Hepatitis C virus coinfection and HIV load, CD4+ cell percentage, and clinical progression to AIDS or death among HIV-infected women: Women and Infants Transmission Study

Ronald C Hershow, Peter T O'Driscoll, Ed Handelsman, Jane Pitt, George Hillyer, Leslie Serchuck, Ming Lu, Katherine T Chen, Sigal Yawetz, Susan Pacheco, Katherine Davenny, Samuel Adeniyi-Jones, David L Thomas
Clinical Infectious Diseases 2005 March 15, 40 (6): 859-67

BACKGROUND: Despite previous study, it remains unclear whether hepatitis C virus (HCV) coinfection affects the progression of human immunodeficiency virus (HIV) type 1 infection. The Women and Infants Transmission Study provided an opportunity to assess this issue.

METHODS: Longitudinal data on 652 HIV-1-infected women enrolled in the study before the availability of highly active antiretroviral therapy (HAART; 1989-1995) were analyzed. Random effects models were used to determine whether HCV coinfection was associated with different CD4+ cell percentages and HIV-1 RNA levels over time, and Cox proportional hazards models were used to compare the rates of clinical progression to acquired immunodeficiency syndrome (AIDS) or death.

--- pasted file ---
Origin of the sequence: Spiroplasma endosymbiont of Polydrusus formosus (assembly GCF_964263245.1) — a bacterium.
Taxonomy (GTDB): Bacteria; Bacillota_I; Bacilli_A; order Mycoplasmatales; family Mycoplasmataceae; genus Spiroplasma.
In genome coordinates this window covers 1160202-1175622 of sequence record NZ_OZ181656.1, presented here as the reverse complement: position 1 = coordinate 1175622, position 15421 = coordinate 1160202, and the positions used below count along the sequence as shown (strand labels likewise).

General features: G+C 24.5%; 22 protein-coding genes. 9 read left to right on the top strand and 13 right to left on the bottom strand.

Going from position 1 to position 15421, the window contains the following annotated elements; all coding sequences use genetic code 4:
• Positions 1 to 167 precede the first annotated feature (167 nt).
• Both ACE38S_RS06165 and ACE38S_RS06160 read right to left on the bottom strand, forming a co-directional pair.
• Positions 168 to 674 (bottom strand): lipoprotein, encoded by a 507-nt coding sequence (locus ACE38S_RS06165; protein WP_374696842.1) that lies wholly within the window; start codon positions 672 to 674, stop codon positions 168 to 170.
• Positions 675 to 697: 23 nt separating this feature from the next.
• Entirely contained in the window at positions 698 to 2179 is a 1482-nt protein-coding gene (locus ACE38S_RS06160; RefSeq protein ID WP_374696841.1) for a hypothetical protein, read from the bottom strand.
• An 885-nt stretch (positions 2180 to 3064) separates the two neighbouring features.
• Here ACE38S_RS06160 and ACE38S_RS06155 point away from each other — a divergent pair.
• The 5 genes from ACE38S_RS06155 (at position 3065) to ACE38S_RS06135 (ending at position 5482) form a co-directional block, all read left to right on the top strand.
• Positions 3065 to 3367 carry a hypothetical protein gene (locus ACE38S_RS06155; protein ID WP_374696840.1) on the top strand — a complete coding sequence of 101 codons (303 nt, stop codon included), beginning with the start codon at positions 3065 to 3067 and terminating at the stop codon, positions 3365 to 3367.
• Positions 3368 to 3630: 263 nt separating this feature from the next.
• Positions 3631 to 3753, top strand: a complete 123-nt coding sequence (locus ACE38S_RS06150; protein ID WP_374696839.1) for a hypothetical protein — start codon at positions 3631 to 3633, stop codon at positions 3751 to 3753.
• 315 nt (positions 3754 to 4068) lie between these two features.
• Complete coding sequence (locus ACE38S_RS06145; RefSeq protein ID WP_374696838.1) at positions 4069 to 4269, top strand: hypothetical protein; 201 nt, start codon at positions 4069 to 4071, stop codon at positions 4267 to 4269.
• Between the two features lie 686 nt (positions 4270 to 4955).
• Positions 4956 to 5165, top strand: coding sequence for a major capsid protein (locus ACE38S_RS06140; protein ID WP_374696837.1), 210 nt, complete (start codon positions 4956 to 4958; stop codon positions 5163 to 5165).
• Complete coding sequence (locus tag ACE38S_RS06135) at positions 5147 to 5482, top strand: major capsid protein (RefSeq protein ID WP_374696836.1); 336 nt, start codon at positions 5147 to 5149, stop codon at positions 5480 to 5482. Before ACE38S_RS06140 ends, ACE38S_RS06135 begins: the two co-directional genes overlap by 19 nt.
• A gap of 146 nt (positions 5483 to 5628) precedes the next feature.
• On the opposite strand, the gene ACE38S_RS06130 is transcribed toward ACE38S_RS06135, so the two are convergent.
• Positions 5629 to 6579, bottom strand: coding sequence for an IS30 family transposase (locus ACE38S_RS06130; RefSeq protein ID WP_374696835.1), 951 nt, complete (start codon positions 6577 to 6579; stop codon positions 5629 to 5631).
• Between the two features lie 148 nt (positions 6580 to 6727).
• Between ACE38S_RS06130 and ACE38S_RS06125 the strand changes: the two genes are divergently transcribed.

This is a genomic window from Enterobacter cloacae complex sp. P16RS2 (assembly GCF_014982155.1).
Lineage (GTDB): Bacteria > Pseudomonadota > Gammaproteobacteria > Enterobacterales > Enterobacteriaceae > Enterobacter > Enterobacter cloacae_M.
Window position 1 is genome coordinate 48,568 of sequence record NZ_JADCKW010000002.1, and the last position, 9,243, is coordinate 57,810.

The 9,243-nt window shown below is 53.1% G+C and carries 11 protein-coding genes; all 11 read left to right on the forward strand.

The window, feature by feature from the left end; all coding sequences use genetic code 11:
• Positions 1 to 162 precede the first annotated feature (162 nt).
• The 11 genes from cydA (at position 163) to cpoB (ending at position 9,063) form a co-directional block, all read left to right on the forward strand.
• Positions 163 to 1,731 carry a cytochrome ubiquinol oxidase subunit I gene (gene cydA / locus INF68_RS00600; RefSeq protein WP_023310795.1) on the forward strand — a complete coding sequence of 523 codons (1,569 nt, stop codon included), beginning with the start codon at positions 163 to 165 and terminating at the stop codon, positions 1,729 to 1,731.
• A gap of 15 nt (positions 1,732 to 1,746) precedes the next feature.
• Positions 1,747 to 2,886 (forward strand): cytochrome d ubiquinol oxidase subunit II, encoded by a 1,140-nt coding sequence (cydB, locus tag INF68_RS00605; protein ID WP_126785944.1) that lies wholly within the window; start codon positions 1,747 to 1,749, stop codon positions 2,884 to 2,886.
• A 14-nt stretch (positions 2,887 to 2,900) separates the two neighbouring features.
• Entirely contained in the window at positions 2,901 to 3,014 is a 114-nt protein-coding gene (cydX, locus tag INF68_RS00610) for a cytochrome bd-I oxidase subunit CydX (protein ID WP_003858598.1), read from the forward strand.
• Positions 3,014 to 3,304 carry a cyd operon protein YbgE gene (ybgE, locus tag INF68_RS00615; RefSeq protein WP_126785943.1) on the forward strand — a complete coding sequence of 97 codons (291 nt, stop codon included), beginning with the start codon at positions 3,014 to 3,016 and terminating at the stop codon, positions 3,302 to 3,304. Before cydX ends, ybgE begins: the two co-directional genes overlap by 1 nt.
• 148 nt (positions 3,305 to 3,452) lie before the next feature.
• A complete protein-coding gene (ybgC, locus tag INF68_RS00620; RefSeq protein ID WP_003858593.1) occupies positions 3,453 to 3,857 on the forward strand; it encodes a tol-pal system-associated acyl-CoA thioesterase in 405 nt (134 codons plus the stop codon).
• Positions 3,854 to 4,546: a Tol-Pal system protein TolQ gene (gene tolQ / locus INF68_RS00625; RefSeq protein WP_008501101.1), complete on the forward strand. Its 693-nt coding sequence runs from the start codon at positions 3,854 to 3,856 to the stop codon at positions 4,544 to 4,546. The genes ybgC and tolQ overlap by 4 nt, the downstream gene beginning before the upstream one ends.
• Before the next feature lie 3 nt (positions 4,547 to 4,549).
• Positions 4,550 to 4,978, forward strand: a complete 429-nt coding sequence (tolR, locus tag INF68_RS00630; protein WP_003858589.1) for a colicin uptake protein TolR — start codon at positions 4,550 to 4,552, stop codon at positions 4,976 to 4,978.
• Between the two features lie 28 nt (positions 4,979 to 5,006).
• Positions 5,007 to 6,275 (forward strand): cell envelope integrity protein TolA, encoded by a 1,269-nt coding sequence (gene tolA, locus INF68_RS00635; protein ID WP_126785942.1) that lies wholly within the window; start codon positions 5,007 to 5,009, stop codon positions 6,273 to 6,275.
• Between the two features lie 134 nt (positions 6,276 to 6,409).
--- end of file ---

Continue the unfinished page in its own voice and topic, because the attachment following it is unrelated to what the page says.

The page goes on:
RESULTS: Of 652 women, 190 (29%) were HCV infected. During follow-up, 19% of women were exposed to HAART. After controlling for indicators of disease progression (CD4+ cell percentages and HIV-1 RNA levels determined closest to the time of delivery in pregnant women), ongoing drug use, receipt of antiretroviral therapy, and other important covariates, no differences were detected in the HIV-1 RNA levels, but the CD4+ cell percentages were slightly higher in HCV-infected women than in HCV-uninfected women. During follow-up, 48 women had progression to a first clinical AIDS-defining illness (ADI), and 26 died with no documented antecedent ADI. In multivariable analyses, HCV-infected participants did not have faster progression to a first class C AIDS-defining event or death (relative hazard, 0.75; 95% confidence interval, 0.37-1.53).

CONCLUSIONS: In this cohort, the rate of clinical progression of HIV-1 infection was not greater for HCV-infected women.

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